Tuesday, 26 January 2016

Heart felt

It was after preparing the JETS (Junior Embroiderers' and Textile Students) Group activity for February that I had the idea for a new project. The next JETS meeting is on the 13th February, just in time for Valentine's Day, so perfect for a heart theme. We try to make an item the students can complete and take away with them each session, whilst learning a new stitch. It will be cross stitch in February on a small Aide panel attached to a stuffed fabric heart made using the straight stitches we practiced in January. 

I liked the feel of the hearts and thought a few together would make a pretty garland.

These strips of vintage Laura Ashley cotton fabric were about to go in the recycling but had such a lovely soft feel they were quickly rescued. 
They had originally came from old duvet covers so had been washed a great many times.

Stitched together with a 1/4 inch seam and pressed they were good as new again!

I pinned the "new" fabric onto a piece of white backing fabric,  marked out heart shapes using an erasable fabric marker and stitched round them on the machine leaving a small gap for the stuffing. The children will be hand stitching their hearts but I was in the mood to make lots of hearts.

Next came cutting the shapes out carefully with pinking shears, stuffing them and stitching up the gap. I used the zipper foot to do this to keep the line of stitching neat.

Decorated with buttons and sisal bows I added the hearts to a satin ribbon to make a small garland. Perfect for hanging across the door.

There were lots of hearts so why stop at a garland when you can make a wreath too. Using a rattan wreath bound with pretty polka dot grosgrain ribbon, nine fabric hearts fitted perfectly round the edge.

While out shopping for something completely different (a new rotary cutter blade) I found a pack of rustic wooden hearts. Just right and I didn't even know I was looking for them. Funny how that happens!

Ta daa...... the completed fabric heart wreath. 

I am on a bit of a roll now and thinking hearts need not be just for Valentine's Day. Maybe Spring or Easter colours .......
I wonder what other colours I have got in my stash?

Wednesday, 13 January 2016

Finally Finished

Why do some projects take so much longer than others to complete? The jumpers for the little people have taken a disproportionate amount of time to finish compared to their size. Although the yarn is exactly the same brand and weight, the red was much bulkier than the green. Presumably this must be the effect different dyes have on the fibres. The pattern did not knit up as expected with the sleeves having to be altered and the button holes moved but FINALLY there are finished.

I am not even sure if I like them but that is probably more to do with having to unravel them several times. However, I am pleased they are finished so I can start a new project or just get on with crocheting a few more rows on the ripple blanket.

In contrast a few other projects have come together quickly with much more satisfying results.

Like a lot of fabricaholics I have a large stash of different fabrics hidden away in drawers and cupboards. Often fabric calls to be taken home, particularly when it is in a sale or bargain basket. That maybe my Yorkshire heritage coming out, but we all like a bargain surely? I picked up a small remnant of polyester fur fabric at the John Lewis sale last summer. It was the grand price of 64 pence! I thought I may be able to get a waistcoat out of it, but amazingly there was just enough for two. One for each of the little people.

They were really quick and fun to make and although I was tempted to put applique shapes on the leatherette side I decided they were best plain so they could be worn either way. I am not quite sure what the Littlies will make of them but they make great dressing up clothes.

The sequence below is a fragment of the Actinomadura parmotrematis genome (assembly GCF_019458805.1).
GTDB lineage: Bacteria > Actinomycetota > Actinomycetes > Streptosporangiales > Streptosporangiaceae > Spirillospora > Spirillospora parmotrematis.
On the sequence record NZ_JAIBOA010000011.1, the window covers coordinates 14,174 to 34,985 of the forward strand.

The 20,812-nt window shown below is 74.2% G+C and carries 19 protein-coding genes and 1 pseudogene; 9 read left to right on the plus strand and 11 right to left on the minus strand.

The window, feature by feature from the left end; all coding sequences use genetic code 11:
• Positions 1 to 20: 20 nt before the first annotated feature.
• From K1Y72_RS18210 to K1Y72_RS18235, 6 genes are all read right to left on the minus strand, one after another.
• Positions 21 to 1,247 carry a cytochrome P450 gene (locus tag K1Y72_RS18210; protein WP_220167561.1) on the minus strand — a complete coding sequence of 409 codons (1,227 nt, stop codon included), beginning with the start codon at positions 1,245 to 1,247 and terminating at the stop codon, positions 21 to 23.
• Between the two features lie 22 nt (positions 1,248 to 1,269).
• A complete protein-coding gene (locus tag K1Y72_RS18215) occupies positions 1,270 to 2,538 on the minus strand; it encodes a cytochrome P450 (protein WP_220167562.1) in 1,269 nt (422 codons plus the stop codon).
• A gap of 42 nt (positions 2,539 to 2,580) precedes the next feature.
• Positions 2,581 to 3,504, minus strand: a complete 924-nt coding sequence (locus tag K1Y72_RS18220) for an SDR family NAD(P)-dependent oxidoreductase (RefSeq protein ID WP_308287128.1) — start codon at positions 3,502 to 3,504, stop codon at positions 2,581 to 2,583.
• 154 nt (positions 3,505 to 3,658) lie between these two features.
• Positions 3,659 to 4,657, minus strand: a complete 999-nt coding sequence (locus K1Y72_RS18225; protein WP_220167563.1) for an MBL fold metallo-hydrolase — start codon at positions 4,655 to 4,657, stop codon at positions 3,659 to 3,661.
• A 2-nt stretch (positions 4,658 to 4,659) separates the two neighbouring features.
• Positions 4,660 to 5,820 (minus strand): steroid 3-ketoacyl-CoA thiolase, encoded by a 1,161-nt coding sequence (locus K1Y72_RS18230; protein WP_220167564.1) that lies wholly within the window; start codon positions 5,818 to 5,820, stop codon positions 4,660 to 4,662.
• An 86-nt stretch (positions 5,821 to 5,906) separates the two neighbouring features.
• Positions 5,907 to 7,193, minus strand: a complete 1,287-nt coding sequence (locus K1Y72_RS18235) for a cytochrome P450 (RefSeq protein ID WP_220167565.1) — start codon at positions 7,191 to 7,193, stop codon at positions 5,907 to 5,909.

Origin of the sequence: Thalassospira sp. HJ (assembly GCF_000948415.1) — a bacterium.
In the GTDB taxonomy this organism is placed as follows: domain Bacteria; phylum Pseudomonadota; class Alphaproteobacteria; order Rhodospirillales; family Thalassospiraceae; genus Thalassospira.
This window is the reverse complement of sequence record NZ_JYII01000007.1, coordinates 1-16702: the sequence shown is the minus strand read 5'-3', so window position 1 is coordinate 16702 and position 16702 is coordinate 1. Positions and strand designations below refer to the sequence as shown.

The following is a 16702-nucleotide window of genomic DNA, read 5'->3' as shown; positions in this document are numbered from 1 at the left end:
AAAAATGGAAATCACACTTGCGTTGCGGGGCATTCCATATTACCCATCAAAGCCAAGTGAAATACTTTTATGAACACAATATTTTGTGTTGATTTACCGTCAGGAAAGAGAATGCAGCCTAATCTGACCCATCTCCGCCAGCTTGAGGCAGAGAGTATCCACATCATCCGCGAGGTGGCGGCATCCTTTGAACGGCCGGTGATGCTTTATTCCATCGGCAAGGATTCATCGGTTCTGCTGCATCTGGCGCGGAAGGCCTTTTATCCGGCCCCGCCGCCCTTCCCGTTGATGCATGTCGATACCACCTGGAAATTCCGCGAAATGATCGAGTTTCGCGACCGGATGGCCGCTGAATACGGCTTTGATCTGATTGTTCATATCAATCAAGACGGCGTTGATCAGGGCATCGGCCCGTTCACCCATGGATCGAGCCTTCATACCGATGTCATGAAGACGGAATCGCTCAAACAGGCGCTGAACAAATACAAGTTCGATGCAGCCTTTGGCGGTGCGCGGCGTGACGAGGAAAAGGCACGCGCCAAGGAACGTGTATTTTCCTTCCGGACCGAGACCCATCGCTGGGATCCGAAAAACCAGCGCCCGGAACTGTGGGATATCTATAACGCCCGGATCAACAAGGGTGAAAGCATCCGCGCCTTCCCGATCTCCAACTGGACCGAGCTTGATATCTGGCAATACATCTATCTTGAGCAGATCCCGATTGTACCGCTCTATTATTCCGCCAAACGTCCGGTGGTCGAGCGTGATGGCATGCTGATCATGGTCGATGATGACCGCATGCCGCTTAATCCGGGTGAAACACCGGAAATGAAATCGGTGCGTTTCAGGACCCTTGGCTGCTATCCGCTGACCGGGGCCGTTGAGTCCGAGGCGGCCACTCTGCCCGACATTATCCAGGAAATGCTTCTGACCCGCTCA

This fabric was bought at the Quilt Show at the NEC Birmingham last August with the intention of making S a Christmas dress. It came from one of my favorite fabric shops, The Shuttle in Shipley, West Yorkshire. Whenever I go up to Yorkshire I always call in, but it is great to be able to see them at the major textiles exhibitions too. Sadly, like many others, they were flooded in the Boxing Day storms. I just hope they can recover from all the damage. 
Good intentions feel by the wayside so the Christmas dress is now a Winter pinafore.

I have a large box of buttons that have been acquired over the years from charity shops and vintage fairs. I prefer to use old buttons as I think they give an item of clothing character. I found these two in the box this morning, which have 'croissant life' on them. I would love to know where they came from, but fit in well with the fabric of the pinafore.

Finally, a skirt for me. This was also a remnant and came from the Shuttle on a visit to Yorkshire in June last year. The pattern came from the December '15 issue of  Prima magazine. I have been using their patterns for many years as they are quite straight forward and easy to adapt. For some reason I find it impossible to follow a dress pattern properly and have to add my own interpretation. The fabric is bright and cheerful and perfect for brightening up dull winter days.

Now could someone explain to me why it took a couple of months to complete two small jumpers but only 3 days to stitch four items of clothing?!

Thursday, 7 January 2016

Vintage Knitting Patterns

The jumpers for the little people were finally completed yesterday, only to find the sleeves were not big enough when I started stitching up. Grrr frustration! It is my fault as I was unsure when I knitted them and should have gone with my instinct to make them wider at the time.
 Even when you check the tension with a sample square before starting a project it does not always turn out as you expect, so time to pull back and re-knit the sleeves. 

This led me to think about old favorite patterns. I have some of my mother's old patterns, which I guess would be classed as Vintage today. One baby booklet has always been a family favorite for many, many years. My mother bought it whilst expecting me and knitted every item in it.
Apparently after two boys she was determined she was having a girl.

The pattern is pretty battered and torn today and held together with old sellotape.

Remarkably, I bought the same pattern book 21 years ago, 30+ years after the first one was purchased. It is an identical reprint by Patons although the Baldwin part of the name had gone to be replaced by Coats.

The price had gone up a bit and was no longer printed on the cover, just a code.
 They are lovely patterns that are quick to knit and work perfectly every time.